“The location was a twin-building at Omole, Olowo Ira (Lagos). We used one as residential and the other for the shooting. It was more like home away from home. When it was time to go to school, the driver took us to school and back.”

As a twelve-year-old, Opemipo says her mum was still in charge and available to provide her guidance on set that soap. She also thinks the soap was rewarding and worthy of the time, although her mum was to say later in a separate interview that they didn’t make any good money all that time.

“It was worthy of it. Tajudeen Adepetu is one man that appreciates his crew. Even now, 14 years after ‘One Love,’ I still meet people who work with him, who have kind words for him. Most of them speak loftily of how he paved the way for them in the industry.”

 

How come she was so fluent in Yoruba language as in English at a time when most young people, in their bid to acquire competence and impress in the English language, have completely lost grasp of their local language? Could it be her schooling?

“No, I really wouldn’t say so. Okay, I went to a very good school actually, Dee Unique International College in Omole.  We also have another in Abesan Estate, and the boarding school is in Ilisan, Remo, Ogun State. I had nursery, primary, secondary there. I actually think it is one thing to be eloquent and another to be able to act. That’s why I will not cease thanking my mum for all her input into what I have become. She’s actually a very eloquent person. So, I’d say, I took after her.”

And now, we ask how she able to cope with schooling and her teachers? Surely, the kid-star thing came to the fore at some point.

However, Opemipo said, “No. Not like I am praising myself, but one thing God has given me that I am very grateful for is my humility. I’m a down-to-earth person, even if I am saying so myself.  When you get to the peak of your career and money is coming in and you can open doors that your mates can’t ordinarily open, it can get into your head and pride would set in, but like I said earlier, you really cannot please everybody. So as a child, I didn’t really know much about stardom, so I was able to relate with my pears, family members, church members and all. It’s the same even now.”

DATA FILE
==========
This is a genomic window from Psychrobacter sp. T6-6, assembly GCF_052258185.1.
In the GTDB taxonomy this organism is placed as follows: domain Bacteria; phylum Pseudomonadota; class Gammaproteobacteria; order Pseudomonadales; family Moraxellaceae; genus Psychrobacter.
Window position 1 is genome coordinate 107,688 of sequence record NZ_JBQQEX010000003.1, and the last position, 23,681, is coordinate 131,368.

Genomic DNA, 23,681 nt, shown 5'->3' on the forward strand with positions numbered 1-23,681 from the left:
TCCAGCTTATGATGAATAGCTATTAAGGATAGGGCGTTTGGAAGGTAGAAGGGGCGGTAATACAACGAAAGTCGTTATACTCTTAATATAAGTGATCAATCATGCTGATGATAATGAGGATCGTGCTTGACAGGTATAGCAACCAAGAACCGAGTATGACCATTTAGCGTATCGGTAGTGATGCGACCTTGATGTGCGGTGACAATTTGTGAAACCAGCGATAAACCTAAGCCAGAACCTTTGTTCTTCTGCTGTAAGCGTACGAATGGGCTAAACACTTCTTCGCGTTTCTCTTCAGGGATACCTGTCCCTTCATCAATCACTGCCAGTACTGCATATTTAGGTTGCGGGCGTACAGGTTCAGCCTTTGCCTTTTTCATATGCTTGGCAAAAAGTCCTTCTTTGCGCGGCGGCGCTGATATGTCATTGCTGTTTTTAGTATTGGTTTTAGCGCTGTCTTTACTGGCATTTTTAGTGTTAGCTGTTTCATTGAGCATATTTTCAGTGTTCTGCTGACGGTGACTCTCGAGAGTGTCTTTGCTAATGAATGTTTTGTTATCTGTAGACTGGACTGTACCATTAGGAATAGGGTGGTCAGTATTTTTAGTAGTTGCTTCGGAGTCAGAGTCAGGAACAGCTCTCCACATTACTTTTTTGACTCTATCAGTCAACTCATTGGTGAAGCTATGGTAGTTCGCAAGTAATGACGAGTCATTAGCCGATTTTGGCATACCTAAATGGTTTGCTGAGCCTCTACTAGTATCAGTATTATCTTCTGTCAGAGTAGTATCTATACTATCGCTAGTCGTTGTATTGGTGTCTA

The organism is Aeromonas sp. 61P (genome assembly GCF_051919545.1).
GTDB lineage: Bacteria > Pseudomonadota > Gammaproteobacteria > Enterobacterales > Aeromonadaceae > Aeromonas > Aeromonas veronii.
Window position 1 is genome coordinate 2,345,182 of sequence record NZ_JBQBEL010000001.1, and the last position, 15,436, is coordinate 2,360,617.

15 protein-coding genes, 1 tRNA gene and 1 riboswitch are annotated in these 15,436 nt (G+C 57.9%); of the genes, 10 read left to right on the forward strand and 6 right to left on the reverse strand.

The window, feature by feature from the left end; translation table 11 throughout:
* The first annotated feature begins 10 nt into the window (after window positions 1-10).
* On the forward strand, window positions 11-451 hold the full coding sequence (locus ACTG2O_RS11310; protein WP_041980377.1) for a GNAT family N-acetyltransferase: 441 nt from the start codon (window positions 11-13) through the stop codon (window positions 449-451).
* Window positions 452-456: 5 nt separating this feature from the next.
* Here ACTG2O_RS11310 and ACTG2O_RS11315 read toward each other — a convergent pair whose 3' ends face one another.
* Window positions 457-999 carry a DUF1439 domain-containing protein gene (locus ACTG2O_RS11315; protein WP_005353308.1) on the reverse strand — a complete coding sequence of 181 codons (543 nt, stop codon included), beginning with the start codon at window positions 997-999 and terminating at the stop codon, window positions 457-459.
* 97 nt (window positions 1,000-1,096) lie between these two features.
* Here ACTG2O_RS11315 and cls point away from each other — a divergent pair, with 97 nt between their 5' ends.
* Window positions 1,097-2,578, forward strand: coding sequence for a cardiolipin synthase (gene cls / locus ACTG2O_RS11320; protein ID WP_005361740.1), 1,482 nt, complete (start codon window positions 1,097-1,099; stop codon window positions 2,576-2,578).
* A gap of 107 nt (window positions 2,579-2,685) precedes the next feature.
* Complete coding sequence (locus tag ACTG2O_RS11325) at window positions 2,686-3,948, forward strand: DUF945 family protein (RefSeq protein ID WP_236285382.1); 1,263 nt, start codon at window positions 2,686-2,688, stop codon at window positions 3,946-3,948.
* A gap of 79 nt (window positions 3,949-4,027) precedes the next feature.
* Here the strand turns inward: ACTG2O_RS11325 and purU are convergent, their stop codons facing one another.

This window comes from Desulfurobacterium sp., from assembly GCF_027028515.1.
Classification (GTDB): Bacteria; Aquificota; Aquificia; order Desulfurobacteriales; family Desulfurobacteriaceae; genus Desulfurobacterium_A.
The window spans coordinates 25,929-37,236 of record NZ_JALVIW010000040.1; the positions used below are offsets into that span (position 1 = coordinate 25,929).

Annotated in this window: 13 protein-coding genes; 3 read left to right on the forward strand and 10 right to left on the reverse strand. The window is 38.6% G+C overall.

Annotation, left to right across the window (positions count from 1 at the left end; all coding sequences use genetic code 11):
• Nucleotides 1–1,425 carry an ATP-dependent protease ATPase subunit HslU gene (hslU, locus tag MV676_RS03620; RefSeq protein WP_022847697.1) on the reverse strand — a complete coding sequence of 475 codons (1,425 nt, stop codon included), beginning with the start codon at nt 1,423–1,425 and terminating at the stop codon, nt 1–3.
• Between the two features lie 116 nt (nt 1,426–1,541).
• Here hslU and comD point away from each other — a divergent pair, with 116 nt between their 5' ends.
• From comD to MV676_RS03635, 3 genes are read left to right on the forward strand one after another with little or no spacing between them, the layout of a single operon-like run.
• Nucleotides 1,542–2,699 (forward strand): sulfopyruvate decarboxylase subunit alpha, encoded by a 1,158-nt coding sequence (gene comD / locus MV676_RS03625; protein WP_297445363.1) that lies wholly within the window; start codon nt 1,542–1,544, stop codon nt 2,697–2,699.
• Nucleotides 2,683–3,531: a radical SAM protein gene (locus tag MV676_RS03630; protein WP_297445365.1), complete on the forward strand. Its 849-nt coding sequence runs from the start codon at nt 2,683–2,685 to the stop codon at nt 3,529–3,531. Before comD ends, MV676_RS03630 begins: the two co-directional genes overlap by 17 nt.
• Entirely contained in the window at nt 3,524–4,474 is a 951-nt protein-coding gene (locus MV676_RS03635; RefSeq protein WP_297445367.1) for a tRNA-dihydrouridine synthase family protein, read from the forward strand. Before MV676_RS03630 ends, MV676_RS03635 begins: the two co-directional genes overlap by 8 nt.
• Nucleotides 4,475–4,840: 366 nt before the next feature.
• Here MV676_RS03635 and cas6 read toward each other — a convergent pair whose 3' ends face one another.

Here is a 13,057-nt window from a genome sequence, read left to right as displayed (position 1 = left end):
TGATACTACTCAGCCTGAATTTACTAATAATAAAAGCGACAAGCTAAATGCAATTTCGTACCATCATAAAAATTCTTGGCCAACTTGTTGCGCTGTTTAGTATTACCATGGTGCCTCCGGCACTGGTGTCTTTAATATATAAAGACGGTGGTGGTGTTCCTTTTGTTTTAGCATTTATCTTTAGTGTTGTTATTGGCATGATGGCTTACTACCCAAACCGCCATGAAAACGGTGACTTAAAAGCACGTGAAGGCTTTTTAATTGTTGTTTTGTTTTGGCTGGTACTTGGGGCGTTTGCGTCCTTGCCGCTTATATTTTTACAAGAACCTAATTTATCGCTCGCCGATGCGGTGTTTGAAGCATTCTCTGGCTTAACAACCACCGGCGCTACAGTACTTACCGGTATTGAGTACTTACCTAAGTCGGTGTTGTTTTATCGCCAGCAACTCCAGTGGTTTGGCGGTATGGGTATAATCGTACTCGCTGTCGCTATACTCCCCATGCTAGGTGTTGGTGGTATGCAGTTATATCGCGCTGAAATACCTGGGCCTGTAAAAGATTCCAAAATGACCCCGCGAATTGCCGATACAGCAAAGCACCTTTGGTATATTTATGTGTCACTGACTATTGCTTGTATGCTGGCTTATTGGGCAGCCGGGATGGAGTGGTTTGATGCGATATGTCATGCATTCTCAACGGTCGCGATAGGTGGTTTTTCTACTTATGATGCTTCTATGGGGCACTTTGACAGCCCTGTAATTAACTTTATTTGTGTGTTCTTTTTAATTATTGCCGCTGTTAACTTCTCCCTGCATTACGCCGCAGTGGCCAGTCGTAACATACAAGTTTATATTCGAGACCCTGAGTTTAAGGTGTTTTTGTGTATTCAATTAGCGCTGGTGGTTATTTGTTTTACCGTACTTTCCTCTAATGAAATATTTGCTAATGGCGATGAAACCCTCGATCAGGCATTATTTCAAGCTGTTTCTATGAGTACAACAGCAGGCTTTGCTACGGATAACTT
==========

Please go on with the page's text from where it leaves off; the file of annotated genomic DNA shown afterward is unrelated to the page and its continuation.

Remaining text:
With her teachers, she says she didn’t have much problem, because she had always been a brilliant pupil. “I was brilliant and always came tops; and it was not about being close to my teachers,” she reflected.

Flogged like every other pupil

But neither that (her brilliance) nor her stardom/celebrity status guaranteed her being treated differently.

Responding to a question as to whether she was treated with kid gloves, Opemipo said rather sharply, “No, I was caned when I needed to be caned. In fact, I was caned on the Assembly Ground.”

Recalling one of such occasions and the no-nonsense teacher, who dared to flog such a ‘big star’, she said, “It was Mr Eniola, our vice principal. There was this boy in our class, my seat mate actually; whose dad had a yoghurt company. He used to bring some to sell in school, I think without his father’s knowledge. So when the lid blew off and it was time to discipline him, I was one of the scapegoats – perhaps because they felt I should have reported. But at that age, maybe 11/12, what did I know? I was in JS3 or SS1.”

On how his mates reacted to such spectacle, she said it was nothing special. “They were all used to Opemipo the pupil, not the star. It’s like you have a star in a family; as much as other people may revere and adore her, they really wouldn’t be bothered and would give it to her as much as she deserve.”

But how did she manage to combine regular schooling with acting? Neither of the two is a tea-party.

“It wasn’t so easy, because at some point, I had to stop acting. At some points, I was able to manage but when I got to the deciding classes, SS1 to 3, and as a science student working my head over Physics, Chemistry, Biology, I couldn’t manage both. So I had to stop. That was the long period when I was off the screens.”

On why she settled for the sciences, even when many ordinarily expected her to go into the arts?

“I never even had it in my mind to study arts as my bachelor’s degree, because I thought I already had the basics. Initially, I went to Yabatech, where I earned an OND in Science Lab Technology. Now, I am studying Transport Management and Logistics. It’s a faculty on its own and very revered because not all schools has it as we speak. Like law, we also have dress code, blue and black and it’s a five-year course.”

Opemipo aand family

Expatiating more on why she chose the course, Opemipo said, “You know as a child, you always say you want to be a doctor or lawyer, but when you grow old and reality hits you, you begin to understand the kind of country you are in. I’ve seen a lot of computer scientists who are in banks, medical students, lawyers who are into acting… So when I was making my choice, I thought to pick something I would like and something that I would like to work with. Of course we know that our transport system in Nigeria is expanding by the day and it’s almost impossible for you not to be able to make ends meet in that area. It’s more or less a field study, as we go for industrial attachment in places like LASEMA, seaports, LASTMA, airport; so it’s something you can relate with and something you enjoy. It’s not crowded. In the whole of my faculty, we’re not even up to 400.”